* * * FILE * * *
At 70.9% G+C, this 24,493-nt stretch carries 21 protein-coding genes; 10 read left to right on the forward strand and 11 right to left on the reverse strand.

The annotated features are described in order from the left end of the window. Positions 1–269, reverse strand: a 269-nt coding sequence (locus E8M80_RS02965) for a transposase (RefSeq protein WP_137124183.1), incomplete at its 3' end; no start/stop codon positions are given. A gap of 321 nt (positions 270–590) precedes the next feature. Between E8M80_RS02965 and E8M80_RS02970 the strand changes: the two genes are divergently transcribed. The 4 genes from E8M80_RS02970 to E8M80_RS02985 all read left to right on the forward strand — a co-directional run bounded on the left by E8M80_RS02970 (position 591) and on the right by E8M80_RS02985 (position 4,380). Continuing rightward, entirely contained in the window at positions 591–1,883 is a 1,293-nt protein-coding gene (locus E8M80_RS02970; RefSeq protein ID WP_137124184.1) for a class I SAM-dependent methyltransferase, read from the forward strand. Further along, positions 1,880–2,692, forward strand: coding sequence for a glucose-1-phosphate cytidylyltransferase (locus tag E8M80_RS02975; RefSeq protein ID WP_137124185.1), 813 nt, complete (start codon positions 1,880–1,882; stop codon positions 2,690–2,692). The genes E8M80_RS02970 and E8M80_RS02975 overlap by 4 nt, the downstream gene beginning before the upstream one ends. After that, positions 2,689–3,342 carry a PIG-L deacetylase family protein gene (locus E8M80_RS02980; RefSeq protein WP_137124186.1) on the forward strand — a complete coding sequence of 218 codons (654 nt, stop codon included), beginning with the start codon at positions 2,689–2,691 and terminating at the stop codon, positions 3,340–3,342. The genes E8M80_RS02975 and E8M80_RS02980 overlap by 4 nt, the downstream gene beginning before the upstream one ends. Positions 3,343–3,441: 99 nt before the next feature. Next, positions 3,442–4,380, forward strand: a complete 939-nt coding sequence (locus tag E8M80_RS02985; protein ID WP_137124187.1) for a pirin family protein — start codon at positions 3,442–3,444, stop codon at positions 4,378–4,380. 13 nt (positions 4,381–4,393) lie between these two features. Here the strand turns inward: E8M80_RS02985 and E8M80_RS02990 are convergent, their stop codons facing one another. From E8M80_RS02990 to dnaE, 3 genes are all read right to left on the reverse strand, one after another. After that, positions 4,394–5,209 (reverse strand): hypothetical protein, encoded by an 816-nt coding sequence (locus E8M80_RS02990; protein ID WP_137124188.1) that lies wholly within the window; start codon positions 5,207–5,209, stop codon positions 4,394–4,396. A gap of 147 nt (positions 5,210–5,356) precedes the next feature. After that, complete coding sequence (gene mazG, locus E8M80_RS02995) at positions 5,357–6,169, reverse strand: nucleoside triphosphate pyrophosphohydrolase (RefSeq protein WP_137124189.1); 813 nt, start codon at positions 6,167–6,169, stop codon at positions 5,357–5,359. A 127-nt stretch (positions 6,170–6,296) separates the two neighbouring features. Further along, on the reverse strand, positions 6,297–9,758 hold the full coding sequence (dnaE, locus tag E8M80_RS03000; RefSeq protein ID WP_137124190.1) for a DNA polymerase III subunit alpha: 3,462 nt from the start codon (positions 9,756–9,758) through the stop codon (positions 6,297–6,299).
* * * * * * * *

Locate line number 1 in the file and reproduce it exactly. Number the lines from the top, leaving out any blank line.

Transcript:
At 70.9% G+C, this 24,493-nt stretch carries 21 protein-coding genes; 10 read left to right on the forward strand and 11 right to left on the reverse strand.